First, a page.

By overwhelmingly passing the National Defense Authorization Act, the Senate cleared the way for ending President Joe Biden’s COVID-19 vaccine mandate for troops — as Republican lawmakers have been advocating for months.
The next step will be to try to get troops who were discharged for refusing the jab reinstated.
Florida Sen. Rick Scott argued for this, saying in a statement on Thursday, “While I’m glad this NDAA [National Defense Authorization Act] rescinds the Pentagon’s COVID-19 vaccine mandate, I will continue to fight so that every service member who was wrongfully discharged has the opportunity to be reinstated with back pay.”
Sen. Ron Johnson, a Wisconsin Republican, and Sen. Ted Cruz of Texas offered an amendment to the bill to do just that.
In addition to reinstating those 8,400 troops, their amendment called for their records to be expunged of “any reference to any adverse action based solely on COVID–19 status, including involuntary separation.”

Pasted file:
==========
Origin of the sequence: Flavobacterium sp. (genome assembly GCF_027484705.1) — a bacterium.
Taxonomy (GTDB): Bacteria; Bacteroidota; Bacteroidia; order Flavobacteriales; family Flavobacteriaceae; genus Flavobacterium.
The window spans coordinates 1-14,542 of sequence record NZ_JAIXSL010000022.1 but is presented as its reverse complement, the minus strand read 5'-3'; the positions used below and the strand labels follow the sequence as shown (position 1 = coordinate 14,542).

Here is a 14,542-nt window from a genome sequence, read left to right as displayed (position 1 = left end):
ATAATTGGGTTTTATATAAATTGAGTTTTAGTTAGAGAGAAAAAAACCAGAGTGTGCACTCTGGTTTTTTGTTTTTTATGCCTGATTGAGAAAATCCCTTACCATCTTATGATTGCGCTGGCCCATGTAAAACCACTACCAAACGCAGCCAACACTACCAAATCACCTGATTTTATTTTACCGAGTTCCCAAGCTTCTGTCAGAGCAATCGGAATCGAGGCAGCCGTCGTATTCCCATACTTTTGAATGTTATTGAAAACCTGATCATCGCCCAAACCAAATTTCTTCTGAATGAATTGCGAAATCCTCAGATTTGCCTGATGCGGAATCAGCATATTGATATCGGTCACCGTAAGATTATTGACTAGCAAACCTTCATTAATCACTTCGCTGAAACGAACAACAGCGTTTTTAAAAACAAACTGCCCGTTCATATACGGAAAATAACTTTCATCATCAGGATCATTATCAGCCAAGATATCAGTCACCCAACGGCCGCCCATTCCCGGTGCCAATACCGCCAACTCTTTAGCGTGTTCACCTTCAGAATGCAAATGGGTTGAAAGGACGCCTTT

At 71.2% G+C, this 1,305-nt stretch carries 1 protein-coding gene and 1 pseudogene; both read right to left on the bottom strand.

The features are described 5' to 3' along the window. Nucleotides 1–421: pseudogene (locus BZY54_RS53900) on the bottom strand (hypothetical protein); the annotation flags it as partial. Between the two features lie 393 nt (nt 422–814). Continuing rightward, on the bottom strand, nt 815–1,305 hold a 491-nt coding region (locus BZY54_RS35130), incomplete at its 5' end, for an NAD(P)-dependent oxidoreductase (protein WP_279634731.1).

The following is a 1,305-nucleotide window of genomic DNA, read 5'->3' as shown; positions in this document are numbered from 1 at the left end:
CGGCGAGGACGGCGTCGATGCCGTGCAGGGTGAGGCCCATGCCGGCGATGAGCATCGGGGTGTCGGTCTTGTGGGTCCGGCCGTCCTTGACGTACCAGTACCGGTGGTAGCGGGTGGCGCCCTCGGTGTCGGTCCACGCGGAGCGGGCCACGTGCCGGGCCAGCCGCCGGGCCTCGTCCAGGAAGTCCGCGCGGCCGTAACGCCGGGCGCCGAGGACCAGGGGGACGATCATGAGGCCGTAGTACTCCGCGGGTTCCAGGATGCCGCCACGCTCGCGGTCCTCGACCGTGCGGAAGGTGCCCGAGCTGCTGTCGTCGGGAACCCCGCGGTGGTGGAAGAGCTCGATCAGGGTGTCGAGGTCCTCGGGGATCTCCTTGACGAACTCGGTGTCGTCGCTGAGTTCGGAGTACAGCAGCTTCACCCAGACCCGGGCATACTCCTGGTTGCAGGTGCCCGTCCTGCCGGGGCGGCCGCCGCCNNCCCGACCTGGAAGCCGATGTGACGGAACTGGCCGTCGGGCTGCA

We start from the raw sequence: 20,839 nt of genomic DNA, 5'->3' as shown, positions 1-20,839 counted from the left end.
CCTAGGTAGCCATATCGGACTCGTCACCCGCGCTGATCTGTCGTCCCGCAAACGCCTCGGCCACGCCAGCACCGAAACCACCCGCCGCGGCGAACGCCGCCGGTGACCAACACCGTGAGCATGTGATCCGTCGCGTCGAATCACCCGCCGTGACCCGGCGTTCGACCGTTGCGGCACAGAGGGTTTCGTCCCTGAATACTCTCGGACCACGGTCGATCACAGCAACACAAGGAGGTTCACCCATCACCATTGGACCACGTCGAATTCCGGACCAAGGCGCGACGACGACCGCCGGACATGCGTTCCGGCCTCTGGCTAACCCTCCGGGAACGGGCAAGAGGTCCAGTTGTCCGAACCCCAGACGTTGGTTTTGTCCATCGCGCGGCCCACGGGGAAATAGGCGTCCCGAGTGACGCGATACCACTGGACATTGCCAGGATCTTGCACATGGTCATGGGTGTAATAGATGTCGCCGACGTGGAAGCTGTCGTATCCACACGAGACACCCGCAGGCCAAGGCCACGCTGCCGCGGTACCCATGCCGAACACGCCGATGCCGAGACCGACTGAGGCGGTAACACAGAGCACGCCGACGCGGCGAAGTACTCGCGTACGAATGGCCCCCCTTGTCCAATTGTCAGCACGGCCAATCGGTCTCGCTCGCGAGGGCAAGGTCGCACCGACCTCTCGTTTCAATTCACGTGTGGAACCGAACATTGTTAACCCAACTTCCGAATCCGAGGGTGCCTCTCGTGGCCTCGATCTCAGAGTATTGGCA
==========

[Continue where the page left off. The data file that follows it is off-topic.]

Both Scott and GOP Sen. Marco Rubio of Florida co-sponsored the amendment.
But that was defeated.
While the overall bill passed 83-11, the vote to reject Johnson’s amendment was 54-40, according to The Washington Examiner. That meant some Republicans voted against reinstating troops.
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Four Republicans sided with the Democrats to prevent the troops from being reinstated. They were Sens. Mitt Romney of Utah, Susan Collins of Maine, Bill Cassidy of Louisiana, and Mike Rounds of South Dakota.
But Sen. Jack Reed, a Rhode Island Democrat and chairman of the Senate Armed Services Committee, denounced the amendment.
He argued that reinstating troops would send a “dangerous” message because the mandate was a lawful order from the Pentagon.